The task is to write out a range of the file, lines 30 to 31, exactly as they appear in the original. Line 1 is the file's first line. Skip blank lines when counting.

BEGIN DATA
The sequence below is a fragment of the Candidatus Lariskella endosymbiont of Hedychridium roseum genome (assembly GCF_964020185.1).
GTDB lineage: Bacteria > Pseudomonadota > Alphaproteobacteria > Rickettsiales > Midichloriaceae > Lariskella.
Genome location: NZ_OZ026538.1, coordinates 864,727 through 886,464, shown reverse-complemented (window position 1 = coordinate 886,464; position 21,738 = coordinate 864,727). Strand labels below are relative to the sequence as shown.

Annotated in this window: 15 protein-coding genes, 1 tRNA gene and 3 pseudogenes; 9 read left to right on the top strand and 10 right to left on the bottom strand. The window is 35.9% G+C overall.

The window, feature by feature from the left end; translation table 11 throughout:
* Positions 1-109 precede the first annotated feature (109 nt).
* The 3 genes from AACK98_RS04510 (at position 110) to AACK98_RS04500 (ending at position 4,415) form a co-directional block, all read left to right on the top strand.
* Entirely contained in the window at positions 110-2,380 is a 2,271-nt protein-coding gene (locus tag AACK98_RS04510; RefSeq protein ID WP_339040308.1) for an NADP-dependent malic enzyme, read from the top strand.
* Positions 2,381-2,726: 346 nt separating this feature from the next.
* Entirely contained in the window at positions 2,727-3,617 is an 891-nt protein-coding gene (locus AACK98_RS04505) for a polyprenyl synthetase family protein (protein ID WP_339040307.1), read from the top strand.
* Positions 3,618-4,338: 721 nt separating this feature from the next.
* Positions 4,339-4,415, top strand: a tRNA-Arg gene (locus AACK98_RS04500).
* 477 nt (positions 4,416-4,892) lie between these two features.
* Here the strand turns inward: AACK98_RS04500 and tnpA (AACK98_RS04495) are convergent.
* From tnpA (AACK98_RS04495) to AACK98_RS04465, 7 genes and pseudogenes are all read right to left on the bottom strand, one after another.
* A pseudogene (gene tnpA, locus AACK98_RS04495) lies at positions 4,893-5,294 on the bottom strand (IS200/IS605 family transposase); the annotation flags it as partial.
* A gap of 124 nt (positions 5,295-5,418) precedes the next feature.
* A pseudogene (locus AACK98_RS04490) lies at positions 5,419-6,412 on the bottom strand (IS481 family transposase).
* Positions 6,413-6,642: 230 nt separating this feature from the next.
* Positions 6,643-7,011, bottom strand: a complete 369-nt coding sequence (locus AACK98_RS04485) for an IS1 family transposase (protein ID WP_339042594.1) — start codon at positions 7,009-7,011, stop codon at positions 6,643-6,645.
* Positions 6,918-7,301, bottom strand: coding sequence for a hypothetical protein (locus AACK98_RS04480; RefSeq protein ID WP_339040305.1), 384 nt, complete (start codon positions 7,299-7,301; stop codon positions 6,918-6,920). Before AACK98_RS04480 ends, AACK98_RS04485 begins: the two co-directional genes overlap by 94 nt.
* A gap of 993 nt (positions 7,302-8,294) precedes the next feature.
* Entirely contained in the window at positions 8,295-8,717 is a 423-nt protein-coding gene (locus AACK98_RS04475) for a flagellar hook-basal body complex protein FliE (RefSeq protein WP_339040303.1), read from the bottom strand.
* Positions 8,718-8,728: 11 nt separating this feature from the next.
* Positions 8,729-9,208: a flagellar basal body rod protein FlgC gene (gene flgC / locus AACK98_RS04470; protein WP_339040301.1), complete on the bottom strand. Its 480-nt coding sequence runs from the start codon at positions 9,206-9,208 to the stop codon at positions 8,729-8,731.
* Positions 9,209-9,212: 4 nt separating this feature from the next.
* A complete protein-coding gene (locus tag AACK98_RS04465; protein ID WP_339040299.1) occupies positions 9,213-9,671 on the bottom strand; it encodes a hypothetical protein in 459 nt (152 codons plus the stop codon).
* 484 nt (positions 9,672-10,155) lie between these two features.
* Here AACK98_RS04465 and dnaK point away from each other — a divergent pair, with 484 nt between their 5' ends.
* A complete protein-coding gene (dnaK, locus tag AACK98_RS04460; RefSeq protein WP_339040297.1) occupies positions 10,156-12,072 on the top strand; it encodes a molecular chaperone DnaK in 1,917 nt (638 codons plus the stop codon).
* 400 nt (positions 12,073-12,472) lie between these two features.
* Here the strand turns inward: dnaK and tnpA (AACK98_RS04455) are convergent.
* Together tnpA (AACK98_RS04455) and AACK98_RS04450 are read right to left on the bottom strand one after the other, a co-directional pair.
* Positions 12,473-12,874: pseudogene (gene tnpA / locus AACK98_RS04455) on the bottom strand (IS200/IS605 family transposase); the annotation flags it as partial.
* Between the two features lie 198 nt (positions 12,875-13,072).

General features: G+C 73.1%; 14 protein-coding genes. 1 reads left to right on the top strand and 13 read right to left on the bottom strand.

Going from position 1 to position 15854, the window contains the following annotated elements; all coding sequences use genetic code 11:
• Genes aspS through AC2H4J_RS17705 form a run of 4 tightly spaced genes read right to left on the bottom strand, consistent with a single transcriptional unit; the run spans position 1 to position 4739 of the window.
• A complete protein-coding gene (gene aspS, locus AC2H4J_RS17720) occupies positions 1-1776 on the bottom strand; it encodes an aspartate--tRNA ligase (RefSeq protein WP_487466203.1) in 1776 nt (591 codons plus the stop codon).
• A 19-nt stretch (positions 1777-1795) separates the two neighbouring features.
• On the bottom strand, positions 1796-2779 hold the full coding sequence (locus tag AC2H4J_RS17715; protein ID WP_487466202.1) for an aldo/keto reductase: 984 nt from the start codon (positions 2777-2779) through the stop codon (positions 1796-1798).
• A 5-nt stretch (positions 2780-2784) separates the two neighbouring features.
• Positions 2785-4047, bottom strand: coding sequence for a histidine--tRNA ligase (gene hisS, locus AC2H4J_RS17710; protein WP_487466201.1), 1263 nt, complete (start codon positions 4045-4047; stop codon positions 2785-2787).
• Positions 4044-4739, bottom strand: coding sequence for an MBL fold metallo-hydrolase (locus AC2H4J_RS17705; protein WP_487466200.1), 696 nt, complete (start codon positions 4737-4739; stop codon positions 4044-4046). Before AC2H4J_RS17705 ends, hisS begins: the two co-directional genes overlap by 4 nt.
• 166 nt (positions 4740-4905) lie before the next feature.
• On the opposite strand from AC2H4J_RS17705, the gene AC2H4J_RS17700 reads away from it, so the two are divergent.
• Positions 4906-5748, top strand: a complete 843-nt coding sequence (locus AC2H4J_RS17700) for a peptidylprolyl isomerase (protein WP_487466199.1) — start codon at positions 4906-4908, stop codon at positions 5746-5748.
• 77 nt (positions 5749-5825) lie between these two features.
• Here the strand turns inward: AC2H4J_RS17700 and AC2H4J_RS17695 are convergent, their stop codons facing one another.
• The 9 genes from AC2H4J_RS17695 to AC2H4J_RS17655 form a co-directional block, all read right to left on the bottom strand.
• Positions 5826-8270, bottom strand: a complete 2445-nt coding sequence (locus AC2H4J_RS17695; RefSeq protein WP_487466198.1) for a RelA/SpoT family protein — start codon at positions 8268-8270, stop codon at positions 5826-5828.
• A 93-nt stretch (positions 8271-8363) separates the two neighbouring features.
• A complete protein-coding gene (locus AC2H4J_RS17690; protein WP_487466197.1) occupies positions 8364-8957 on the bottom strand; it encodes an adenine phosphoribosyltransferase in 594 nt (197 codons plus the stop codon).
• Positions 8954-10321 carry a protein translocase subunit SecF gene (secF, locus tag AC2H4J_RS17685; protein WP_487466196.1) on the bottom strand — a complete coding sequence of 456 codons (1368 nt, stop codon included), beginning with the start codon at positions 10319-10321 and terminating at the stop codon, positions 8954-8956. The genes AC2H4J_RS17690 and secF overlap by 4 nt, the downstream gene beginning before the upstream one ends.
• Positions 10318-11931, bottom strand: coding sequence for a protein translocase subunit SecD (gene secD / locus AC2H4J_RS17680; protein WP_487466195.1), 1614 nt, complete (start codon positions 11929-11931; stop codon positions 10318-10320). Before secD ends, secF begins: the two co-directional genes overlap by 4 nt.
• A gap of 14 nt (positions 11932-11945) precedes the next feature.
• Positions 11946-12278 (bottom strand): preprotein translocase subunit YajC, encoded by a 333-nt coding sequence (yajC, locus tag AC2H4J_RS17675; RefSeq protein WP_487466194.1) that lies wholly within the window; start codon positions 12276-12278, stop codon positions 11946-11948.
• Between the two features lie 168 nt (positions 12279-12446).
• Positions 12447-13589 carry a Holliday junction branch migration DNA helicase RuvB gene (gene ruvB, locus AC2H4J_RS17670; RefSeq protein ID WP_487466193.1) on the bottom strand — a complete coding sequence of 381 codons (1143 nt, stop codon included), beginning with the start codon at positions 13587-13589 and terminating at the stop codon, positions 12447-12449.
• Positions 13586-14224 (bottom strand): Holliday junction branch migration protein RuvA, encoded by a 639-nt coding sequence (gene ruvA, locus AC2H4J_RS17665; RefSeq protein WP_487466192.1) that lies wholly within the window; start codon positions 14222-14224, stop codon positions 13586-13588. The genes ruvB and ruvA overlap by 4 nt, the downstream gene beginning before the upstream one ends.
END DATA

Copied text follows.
* A complete protein-coding gene (dnaK, locus tag AACK98_RS04460; RefSeq protein WP_339040297.1) occupies positions 10,156-12,072 on the top strand; it encodes a molecular chaperone DnaK in 1,917 nt (638 codons plus the stop codon).
* 400 nt (positions 12,073-12,472) lie between these two features.